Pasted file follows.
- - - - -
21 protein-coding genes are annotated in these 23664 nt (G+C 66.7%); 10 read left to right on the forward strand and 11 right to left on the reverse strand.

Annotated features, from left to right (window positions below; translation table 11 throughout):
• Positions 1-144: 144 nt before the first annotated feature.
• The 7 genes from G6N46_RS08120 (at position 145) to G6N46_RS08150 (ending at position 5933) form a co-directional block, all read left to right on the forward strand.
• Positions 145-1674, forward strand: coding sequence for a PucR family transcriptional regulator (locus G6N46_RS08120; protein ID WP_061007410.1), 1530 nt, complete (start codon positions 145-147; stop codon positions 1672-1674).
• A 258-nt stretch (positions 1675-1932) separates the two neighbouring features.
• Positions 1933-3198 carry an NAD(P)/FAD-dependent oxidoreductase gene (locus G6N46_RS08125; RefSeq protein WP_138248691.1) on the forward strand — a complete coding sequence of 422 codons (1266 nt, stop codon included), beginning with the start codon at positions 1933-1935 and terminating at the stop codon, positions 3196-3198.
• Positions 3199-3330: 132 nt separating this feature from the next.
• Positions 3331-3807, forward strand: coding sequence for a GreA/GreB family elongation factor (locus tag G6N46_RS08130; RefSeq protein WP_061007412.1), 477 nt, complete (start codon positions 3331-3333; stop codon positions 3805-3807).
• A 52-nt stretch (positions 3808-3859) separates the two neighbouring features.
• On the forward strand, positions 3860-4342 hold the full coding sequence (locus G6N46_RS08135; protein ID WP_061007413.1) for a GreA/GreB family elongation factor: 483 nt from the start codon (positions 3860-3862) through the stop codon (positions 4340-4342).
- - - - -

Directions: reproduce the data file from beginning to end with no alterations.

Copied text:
21 protein-coding genes are annotated in these 23664 nt (G+C 66.7%); 10 read left to right on the forward strand and 11 right to left on the reverse strand.

Annotated features, from left to right (window positions below; translation table 11 throughout):
• Positions 1-144: 144 nt before the first annotated feature.
• The 7 genes from G6N46_RS08120 (at position 145) to G6N46_RS08150 (ending at position 5933) form a co-directional block, all read left to right on the forward strand.
• Positions 145-1674, forward strand: coding sequence for a PucR family transcriptional regulator (locus G6N46_RS08120; protein ID WP_061007410.1), 1530 nt, complete (start codon positions 145-147; stop codon positions 1672-1674).
• A 258-nt stretch (positions 1675-1932) separates the two neighbouring features.
• Positions 1933-3198 carry an NAD(P)/FAD-dependent oxidoreductase gene (locus G6N46_RS08125; RefSeq protein WP_138248691.1) on the forward strand — a complete coding sequence of 422 codons (1266 nt, stop codon included), beginning with the start codon at positions 1933-1935 and terminating at the stop codon, positions 3196-3198.
• Positions 3199-3330: 132 nt separating this feature from the next.
• Positions 3331-3807, forward strand: coding sequence for a GreA/GreB family elongation factor (locus tag G6N46_RS08130; RefSeq protein WP_061007412.1), 477 nt, complete (start codon positions 3331-3333; stop codon positions 3805-3807).
• A 52-nt stretch (positions 3808-3859) separates the two neighbouring features.
• On the forward strand, positions 3860-4342 hold the full coding sequence (locus G6N46_RS08135; protein ID WP_061007413.1) for a GreA/GreB family elongation factor: 483 nt from the start codon (positions 3860-3862) through the stop codon (positions 4340-4342).